"My Brother’s Keeper will disappear as soon as President Obama leaves office. So in three years we will be back in the same place, maybe with a little money spent for some programs, but with no agenda."
Then the question came up, "What about our girls...our black and brown girls?" Uh-oh...That question made me think, "Yes, what about our girls?" I am well aware of the great need from my work with focused ladies of Worth, Excellence, Resilience and Strength! ~floWERS! and I read the letters written and signed by the 200 black men as well as the most recent letter signed by 1,000 women and girls.
I never endorsed either letter, but I am here for this:
Originally shared on TheRoot, Dillard University’s president, Dr. Walter M. Kimbrough, talks about what should be done to focus on both black boys and girls without waiting for the President’s initiative in "My Brother’s Keeper: Stop Writing Letters, Just Do the Work." Dr. Kimbrough discusses what we should do to be more of a solution than further voicing the problems. He highlights what he's done, the results and what he envisions in his community. He further raises a concern about the length of time it took for both groups to respond to the initiative and whether the concern would have been addressed if not for the President's announcement of 'My Brother's Keeper.'
"There wasn’t even a sense of urgency to ask for inclusion. This letter comes almost four months after My Brother’s Keeper was announced, and weeks after 200 men wrote to support inclusion of women and girls. In all of our communities we can make a difference. As a member of the African-American advisory board for Big Brothers and Big Sisters I hear about the long waiting lists filled with children of color, and how the organization struggles to get us to do something about it. While we have been waiting, these children have been waiting—on us. Let’s not write any more open letters, op-eds or tweets. Instead, write grants for studies on black girls and women, or to support existing programs like Black Girls Rock or Black Girls Code. Write black mayors, whom we never challenge on anything, and ask them to fund specific initiatives. Write plans for community action. We need to develop an agenda and act on it. We can do this! Stop waiting and start working."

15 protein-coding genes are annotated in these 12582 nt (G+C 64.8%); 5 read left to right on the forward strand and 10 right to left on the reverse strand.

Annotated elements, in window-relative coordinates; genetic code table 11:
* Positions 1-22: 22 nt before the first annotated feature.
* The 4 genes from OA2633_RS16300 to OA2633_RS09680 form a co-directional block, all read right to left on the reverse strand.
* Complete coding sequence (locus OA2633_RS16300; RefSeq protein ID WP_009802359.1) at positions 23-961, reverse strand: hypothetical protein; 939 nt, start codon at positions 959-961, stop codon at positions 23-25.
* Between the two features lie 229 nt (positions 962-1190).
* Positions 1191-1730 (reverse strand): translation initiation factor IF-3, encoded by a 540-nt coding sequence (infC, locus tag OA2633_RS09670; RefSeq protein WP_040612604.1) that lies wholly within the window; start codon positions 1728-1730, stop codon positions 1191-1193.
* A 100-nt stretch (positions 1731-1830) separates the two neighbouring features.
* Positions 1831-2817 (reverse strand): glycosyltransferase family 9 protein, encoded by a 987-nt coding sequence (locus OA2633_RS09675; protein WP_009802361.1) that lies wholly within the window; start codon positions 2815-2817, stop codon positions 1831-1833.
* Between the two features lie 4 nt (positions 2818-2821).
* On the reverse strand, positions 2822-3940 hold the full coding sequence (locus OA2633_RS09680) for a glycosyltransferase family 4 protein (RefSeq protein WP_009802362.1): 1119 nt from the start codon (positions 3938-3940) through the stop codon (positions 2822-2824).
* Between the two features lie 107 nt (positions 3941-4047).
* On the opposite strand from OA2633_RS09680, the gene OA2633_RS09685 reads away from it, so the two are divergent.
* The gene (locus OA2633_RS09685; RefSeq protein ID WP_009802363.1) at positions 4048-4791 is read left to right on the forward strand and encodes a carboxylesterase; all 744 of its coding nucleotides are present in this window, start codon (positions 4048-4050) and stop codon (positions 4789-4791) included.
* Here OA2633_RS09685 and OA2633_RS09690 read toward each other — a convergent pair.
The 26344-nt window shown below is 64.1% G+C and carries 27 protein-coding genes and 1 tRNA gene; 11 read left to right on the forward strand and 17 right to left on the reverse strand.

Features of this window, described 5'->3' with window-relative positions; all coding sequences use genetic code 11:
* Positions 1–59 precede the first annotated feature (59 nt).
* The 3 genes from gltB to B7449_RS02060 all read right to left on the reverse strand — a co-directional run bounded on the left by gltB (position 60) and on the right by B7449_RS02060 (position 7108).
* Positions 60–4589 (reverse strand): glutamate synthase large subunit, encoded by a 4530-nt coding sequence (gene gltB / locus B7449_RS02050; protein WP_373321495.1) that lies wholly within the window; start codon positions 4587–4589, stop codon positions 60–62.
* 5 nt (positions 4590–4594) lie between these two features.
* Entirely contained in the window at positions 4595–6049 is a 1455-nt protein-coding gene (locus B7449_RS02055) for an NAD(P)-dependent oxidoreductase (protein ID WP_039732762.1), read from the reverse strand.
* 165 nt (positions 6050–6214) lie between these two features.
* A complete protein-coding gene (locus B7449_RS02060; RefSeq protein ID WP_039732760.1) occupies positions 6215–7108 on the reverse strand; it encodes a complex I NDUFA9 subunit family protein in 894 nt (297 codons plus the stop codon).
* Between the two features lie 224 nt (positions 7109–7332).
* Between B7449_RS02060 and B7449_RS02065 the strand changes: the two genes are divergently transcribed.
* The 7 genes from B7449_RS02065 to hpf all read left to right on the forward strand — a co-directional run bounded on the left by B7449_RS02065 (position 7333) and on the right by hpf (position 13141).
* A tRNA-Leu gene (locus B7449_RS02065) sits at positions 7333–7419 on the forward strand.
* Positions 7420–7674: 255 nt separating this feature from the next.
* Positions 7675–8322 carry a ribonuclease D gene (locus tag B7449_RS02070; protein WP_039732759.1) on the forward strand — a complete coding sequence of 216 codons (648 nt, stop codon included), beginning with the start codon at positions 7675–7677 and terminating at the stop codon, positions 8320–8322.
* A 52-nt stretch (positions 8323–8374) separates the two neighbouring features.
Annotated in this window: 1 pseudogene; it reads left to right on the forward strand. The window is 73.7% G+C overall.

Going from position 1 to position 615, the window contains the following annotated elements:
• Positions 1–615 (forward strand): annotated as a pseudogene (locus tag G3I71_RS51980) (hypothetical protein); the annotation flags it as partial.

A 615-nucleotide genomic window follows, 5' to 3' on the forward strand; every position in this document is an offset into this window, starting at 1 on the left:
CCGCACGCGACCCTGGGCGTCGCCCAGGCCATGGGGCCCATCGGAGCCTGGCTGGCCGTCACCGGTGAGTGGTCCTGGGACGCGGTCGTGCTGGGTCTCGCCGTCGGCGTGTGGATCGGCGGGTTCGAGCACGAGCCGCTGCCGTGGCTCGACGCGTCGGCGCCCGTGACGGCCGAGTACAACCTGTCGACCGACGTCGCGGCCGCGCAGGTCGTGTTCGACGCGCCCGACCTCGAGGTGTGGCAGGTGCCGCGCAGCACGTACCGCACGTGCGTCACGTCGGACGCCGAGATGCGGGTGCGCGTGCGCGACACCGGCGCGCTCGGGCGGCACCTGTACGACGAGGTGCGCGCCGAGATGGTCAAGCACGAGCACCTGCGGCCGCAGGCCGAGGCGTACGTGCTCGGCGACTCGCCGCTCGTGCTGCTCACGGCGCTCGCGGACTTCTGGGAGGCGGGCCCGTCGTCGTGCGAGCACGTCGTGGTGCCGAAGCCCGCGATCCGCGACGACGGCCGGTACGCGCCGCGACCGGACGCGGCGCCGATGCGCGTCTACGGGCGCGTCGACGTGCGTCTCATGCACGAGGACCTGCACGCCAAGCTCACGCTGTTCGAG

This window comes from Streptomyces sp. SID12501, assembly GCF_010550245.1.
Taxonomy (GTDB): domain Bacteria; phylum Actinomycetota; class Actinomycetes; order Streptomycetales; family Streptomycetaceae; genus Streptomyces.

I am SO here! Click on the PINKS to learn and read more!